Exhaustion is an emotion all its own, looking into her eyes as I ask her my own silent questions.

The flames rise higher, burn hotter. I’m afraid to look down. I’m afraid to break the spell. The smoke turns everything into shadows. Her eyes are all I can make out because they’re all I want to see. The wind whips our hair into our faces. It pulls tears from our spellbound eyes. The more I walk, the further away I feel. The footsteps behind me are louder, closer. I don’t dare to turn around, to shoo them off. I don’t dare wonder why she’s standing so still.

The footsteps stop. I stop. A great roar pierces the air. I can’t see, won’t look, but I know a bear when I hear one.

Eurydice blinks. I frown, twisting my fingers around the handle.

After all this time? You wanted me to come here for this? I yell into the chasm, and it echoes back, nearly drowning out her answer.

After all this time, could you truly blame me? 

The tears in her eyes are no longer from the wind. Neither are mine. I clench my jaw and stand still, willing myself to hear.

The bear appears on my left, roaring into a face that won’t turn to meet his. I stare still at Eurydice, who looks at her feet.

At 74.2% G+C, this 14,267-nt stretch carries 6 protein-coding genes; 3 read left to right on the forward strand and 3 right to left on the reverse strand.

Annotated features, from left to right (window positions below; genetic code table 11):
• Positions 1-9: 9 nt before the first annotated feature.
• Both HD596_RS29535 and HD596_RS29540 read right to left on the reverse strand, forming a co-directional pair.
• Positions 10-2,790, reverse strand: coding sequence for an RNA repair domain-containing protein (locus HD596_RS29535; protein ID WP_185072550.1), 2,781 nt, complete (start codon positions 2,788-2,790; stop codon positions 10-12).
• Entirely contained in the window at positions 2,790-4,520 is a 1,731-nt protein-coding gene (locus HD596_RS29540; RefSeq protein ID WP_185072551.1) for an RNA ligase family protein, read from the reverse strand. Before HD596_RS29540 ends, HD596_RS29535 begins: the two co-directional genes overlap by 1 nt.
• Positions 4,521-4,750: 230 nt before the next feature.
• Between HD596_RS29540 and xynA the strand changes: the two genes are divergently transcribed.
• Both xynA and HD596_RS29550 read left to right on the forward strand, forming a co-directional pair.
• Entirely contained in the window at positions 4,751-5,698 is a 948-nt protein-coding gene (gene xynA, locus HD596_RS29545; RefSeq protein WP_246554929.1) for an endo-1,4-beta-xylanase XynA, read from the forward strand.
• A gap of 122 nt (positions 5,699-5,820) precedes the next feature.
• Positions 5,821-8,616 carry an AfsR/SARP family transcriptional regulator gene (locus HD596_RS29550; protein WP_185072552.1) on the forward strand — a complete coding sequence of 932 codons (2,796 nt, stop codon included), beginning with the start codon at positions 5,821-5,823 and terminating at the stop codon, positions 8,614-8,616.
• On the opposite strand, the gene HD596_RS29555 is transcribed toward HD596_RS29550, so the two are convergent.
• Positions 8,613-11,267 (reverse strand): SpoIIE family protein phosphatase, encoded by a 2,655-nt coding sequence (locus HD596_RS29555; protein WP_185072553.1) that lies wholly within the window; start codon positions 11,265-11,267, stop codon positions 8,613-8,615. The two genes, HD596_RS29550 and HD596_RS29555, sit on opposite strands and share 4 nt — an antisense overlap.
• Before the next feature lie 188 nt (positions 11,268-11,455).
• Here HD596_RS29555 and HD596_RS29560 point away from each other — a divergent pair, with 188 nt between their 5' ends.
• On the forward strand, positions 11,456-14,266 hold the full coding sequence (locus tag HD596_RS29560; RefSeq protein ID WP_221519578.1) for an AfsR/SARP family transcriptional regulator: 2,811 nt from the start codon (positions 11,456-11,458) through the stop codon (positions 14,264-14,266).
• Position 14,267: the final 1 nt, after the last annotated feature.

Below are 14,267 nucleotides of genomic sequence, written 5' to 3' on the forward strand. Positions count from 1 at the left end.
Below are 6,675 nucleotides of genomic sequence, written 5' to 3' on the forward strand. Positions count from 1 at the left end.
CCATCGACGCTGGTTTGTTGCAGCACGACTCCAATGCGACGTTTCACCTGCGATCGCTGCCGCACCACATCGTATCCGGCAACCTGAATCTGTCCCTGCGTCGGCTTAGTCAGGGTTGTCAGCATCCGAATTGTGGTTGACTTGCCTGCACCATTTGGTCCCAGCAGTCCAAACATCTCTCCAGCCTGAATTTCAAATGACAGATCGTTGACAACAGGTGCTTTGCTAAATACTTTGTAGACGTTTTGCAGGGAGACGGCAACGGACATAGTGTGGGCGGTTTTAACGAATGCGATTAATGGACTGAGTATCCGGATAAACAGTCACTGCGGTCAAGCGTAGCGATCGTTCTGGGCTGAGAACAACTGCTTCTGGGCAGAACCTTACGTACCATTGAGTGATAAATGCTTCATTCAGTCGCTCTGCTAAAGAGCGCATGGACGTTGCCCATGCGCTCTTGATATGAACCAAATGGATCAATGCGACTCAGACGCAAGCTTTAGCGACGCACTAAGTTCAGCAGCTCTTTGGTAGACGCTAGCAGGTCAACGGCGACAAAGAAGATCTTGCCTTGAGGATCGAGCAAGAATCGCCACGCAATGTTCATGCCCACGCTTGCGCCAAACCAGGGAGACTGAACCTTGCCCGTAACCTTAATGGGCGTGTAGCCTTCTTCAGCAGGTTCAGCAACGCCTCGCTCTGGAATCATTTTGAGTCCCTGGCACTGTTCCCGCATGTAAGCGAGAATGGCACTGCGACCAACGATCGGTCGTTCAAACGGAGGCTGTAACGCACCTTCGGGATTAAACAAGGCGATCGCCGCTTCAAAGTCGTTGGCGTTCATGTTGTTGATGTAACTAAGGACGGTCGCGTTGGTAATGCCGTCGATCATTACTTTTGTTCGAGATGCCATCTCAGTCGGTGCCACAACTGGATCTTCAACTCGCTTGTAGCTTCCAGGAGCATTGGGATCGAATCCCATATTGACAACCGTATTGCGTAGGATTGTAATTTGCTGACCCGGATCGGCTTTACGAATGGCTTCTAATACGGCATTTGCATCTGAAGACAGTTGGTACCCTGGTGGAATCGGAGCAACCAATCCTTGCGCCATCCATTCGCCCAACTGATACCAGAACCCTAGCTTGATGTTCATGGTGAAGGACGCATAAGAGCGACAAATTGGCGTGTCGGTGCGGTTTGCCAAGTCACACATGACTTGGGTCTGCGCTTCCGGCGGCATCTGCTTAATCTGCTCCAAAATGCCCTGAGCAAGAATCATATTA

I hear the subliminal within the roar.

You’re ugly, fat, worthless, unlovable. Untouchable. I will break you, I OWN YOU.

Eurydice still refuses to meet my eyes. I’ve heard these lies so many times. I touch the left side of my neck and make a sound I didn’t know I could make. I swing the sword, and the bear makes a sound I’ve never heard; head separating from body, rolling along the ground.

I don’t hesitate. I pick it up and make purposeful strides towards her.

I finally reach her, and kneel at her feet.

Your highness, a tribute. 

She doesn’t touch it, or acknowledge it, but I am suddenly wrapped in a heavy cloak as she takes my hands and lifts me to my feet.

The flames die down, and all I see in her eyes is myself. I assume she sees the same.

Princess, this is no place for a woman of your caliber. Please allow me to escort you home. 

Eurydice nods. You know you can’t look back?

I won’t.

I don’t. I lead her up a pathway that cuts through stone, I trust in the lessons I’ve learned from mistakes I’ve made before.

I’m well into the beaconing civilization when I turn around. Gone.

No. NO! I didn’t look back! I didn’t look back!

Tired, I don’t wipe away my tears as they fall. I walk to a body of water, wade in, fall asleep.



I wake up in the pool of her eye, pale masculine limbs wrapped around me.

“Whoa, I said relax, not sleep.” He says, giggling in his way.

“I’m sorry. Guess I was more tired than I thought.” I climb out of the tub and start drying off.

I get dressed and leave, confirming when and where we’ll meet again. I feel weird. I walk, thinking of my dream and how real it felt. I think of how she always felt otherwordly, but how nice it would be if she could feel real for once.

I walk down Pirate’s Alley to my favorite bar.

I see her.

I stop, mouth gaping, breath gone from my lungs.

“We really need to talk about your definition of ‘cafe’. And also, one o’clock.”

I smile, tears forming at the base of my cat-shaped eyes.